Buildings are the ultimate end-users for 68 percent of coal and 55 percent of natural gas in the U.S., and accounted for about 39 percent of all U.S. CO2 emissions in 2009. If America’s buildings were a separate country, they would be the third biggest energy user behind China and the U.S. The annual cost to power this sector is $400 billion—as much as we spent on Medicare in 2009—and much of that is wasted.
RMI sees energy efficiency as the key to reducing fossil fuel use and carbon emissions in the built environment, offering a huge, yet-to-be exploited opportunity to reap economic and social benefits, including a cleaner and healthier environment, local jobs, and a revitalized economy.
Based on the analysis RMI conducted for Reinventing Fire, 80 percent of today’s commercial square footage will be standing and operating in 2030, and 65 percent will be in place in 2050. At current trend and performance levels, fossil fuel use in commercial buildings will increase, not decrease, by 2050.
Our RetroFit initiative is driving the widespread adoption of deep energy retrofits—or retrofits that save at least 50 percent of energy over current usage—in existing U.S. commercial buildings. Our vision is a commercial building stock that is efficient, healthy, productive, and secure—and one that supports a new, low-carbon electricity system.
While most industry efforts are focused on scaling up shallow retrofits, we believe the most effective way to capture all cost effective savings and realize long term goals is via deep retrofits. Deep energy retrofits that improve upon the health, productivity, and operating and capital costs of buildings must become a viable product in the real estate world.
RMI Pioneers Going Deep
In 2008, RMI and its world-class partners developed an integrated sustainability program, including energy efficiency retrofit measures, for the Empire State Building in New York City. RMI brought its whole-systems approach to the project while serving as a design partner and technical peer reviewer.
Today, the retrofit is saving 38 percent of the building’s energy and $4.4 million annually. RMI’s pioneering retrofit of this iconic building now serves as a model throughout the world for deep retrofit projects, of both new and historic buildings, and demonstrates the financial opportunities of a comprehensive retrofit program when coordinated with infrastructure upgrades.
We’re also working with the U.S. General Services Administration on a deep retrofit of the Byron G. Rogers Federal Office Building in Denver, Colorado. On track to reduce the building's energy use by 70 percent, the building will become one of the most energy-efficient office buildings in the country.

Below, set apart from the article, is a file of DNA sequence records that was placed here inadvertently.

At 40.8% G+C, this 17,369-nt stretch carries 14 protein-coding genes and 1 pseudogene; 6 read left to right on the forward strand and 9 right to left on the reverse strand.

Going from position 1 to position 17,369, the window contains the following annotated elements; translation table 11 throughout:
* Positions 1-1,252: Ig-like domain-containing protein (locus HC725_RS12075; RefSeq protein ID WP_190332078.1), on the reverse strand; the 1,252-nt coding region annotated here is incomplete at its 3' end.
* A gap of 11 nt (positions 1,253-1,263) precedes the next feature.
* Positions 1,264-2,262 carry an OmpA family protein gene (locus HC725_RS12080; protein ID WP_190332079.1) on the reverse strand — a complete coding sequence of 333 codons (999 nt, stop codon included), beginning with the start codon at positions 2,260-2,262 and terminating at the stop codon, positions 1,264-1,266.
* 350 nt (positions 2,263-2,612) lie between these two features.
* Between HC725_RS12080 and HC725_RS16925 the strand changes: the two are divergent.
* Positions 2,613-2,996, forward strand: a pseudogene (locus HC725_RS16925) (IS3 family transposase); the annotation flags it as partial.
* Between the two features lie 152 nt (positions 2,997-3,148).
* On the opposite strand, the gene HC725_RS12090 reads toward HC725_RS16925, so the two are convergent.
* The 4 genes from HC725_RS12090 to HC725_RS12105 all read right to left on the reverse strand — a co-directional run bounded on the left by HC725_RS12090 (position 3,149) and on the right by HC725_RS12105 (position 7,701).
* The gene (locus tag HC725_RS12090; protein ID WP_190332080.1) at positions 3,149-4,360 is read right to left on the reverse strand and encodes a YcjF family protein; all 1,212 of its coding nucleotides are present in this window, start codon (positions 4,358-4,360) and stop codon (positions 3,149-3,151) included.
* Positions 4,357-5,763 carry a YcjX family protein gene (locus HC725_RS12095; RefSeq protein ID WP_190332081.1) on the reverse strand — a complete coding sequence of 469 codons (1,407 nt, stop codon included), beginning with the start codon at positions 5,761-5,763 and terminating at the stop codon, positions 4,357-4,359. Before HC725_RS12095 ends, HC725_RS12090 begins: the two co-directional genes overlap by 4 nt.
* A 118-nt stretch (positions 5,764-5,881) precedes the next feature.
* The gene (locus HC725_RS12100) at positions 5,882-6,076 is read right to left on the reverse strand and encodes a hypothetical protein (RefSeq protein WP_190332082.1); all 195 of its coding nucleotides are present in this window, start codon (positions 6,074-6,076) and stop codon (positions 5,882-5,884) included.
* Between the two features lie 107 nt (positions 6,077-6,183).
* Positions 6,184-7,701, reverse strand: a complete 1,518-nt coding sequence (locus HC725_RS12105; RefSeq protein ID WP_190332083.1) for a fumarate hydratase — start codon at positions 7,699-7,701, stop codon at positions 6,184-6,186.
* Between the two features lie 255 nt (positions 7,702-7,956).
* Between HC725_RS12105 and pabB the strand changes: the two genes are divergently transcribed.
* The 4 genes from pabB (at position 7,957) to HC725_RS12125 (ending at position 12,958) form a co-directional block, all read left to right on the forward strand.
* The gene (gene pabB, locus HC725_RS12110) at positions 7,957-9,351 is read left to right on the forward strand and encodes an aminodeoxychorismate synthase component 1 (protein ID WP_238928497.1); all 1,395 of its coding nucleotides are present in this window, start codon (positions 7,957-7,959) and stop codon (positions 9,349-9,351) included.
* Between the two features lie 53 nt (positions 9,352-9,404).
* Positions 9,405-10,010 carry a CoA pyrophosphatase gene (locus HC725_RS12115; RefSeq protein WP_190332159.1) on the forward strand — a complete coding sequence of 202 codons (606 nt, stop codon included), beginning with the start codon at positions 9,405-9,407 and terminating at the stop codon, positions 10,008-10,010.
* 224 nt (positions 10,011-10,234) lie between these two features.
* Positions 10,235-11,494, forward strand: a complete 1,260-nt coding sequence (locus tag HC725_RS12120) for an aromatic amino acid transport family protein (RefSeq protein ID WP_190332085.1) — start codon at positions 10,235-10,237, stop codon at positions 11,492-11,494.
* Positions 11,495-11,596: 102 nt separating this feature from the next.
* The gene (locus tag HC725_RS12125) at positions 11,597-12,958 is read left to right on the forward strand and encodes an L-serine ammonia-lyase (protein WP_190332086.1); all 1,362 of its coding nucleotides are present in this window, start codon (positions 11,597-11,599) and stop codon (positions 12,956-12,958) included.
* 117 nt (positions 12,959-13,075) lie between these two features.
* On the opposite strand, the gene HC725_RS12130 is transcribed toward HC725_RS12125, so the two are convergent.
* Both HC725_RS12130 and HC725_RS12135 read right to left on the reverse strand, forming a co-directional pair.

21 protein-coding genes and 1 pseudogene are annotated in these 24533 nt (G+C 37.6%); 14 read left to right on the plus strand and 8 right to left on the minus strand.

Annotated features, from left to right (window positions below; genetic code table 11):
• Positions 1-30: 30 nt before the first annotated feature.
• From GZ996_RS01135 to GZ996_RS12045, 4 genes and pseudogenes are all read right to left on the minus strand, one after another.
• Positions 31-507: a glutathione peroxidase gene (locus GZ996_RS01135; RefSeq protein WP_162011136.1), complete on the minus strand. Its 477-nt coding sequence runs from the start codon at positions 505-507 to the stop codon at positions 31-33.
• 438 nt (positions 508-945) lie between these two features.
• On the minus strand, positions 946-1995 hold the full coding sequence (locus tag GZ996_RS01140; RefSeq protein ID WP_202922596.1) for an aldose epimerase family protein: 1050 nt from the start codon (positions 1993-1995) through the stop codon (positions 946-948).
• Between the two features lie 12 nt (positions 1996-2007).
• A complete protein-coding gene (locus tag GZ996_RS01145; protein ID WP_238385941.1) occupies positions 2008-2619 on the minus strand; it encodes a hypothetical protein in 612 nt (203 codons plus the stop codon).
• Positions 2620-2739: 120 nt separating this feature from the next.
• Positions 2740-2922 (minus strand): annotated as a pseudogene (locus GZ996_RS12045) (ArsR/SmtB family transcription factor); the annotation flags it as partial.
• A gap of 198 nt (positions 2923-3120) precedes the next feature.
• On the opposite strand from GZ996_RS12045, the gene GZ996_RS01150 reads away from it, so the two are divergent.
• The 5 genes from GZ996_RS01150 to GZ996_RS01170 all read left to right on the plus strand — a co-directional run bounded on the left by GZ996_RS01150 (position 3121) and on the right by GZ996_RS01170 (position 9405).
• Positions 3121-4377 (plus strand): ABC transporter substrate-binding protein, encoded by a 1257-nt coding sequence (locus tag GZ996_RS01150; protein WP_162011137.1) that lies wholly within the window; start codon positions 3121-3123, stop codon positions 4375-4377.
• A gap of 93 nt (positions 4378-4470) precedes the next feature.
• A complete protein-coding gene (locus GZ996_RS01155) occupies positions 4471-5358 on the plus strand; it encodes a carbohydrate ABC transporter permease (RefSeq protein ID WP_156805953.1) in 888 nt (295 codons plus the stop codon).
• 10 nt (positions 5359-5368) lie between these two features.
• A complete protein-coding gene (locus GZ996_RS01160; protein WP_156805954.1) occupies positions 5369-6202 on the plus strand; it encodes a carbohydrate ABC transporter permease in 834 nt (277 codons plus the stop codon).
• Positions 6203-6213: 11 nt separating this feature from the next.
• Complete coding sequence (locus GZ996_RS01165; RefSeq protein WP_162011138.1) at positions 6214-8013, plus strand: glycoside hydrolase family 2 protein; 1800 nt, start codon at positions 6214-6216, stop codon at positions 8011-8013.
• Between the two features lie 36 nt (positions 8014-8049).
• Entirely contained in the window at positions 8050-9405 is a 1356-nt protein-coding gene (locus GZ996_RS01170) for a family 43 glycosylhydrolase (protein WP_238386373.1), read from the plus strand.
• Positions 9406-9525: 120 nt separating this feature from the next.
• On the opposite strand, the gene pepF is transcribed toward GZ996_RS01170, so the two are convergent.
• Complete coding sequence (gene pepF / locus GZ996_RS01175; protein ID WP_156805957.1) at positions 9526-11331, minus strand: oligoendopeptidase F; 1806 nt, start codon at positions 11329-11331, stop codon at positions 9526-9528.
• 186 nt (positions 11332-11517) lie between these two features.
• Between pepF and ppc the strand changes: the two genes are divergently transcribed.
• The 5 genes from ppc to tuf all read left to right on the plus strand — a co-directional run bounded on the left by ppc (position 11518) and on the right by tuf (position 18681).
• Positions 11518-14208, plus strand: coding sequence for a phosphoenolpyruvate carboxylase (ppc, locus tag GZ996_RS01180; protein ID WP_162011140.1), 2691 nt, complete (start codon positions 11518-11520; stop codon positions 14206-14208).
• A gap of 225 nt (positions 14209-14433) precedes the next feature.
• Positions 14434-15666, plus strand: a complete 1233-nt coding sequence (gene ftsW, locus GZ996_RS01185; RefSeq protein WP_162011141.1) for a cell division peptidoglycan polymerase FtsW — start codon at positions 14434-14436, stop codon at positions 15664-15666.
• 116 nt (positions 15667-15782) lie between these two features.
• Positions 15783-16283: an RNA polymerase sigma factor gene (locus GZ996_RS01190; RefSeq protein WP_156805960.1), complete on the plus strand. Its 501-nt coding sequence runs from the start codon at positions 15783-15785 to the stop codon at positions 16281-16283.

By working with “ecosystem changers”—including large portfolio owners, ESCOs, mechanical engineering firms and architects—RMI is aiming to drive demand for deep retrofits and the capacity of industry practitioners to perform them. Our unique contribution is to reduce the risk and demonstrate the value of deep retrofits to increase market uptake.
Scaling Deep Retrofits
The proven success of the Empire State Building retrofit and of the anticipated Byron Rogers Federal Office Building retrofit is cause for celebration. But it begs the question: If we can reap exceptional energy cost savings from taking a whole-buildings perspective in an individual building, what can we gain from deploying a whole-systems approach to energy savings across entire portfolios?
RMI is working with partners such as the global telecommunications giant AT&T and the Exchange, the U.S. Department of Defense’s oldest and largest retailer, through our Portfolio Energy RetroFit Challenge to demonstrate that very low energy use is both technically feasible and financially prudent. Each project will set the foundation for owners to roll out energy efficiency measures and retrofits throughout their portfolio, providing targets, best practices, and other strategies for screening, phasing, and implementing improvements more deeply and cost effectively.
The Portfolio Energy Challenge is intended to be a model for companies to select efficiency improvements that support important corporate real estate goals, such as delivering greater energy and cost savings, improving space utilization and occupant productivity, and increased tenant attraction and retention.
Invest With Us in a Brighter Energy Future
America’s 120 million buildings are staggeringly diverse, and upgrading them can only be done one building at a time. There are huge barriers, primarily from an overall lack of awareness among building owners and occupants of the many benefits of energy efficiency.
The challenge is to dramatically accelerate these nascent trends. That will take both a leap in awareness of the potential for efficiency gains and leadership from energy service companies, building owners, regulators, politicians, and consumers.
If successful, an energy efficiency revolution could revitalize the real-estate sector, create jobs, and help to rejuvenate the national economy—in addition to dramatically reducing the need for fossil fuels.
Will you be part of it?
Building image courtesy of Shutterstock.com. Empire State Building courtesy of gagliardifoto / Shutterstock.com. Image of earth with buildings courtesy of Shutterstock.com.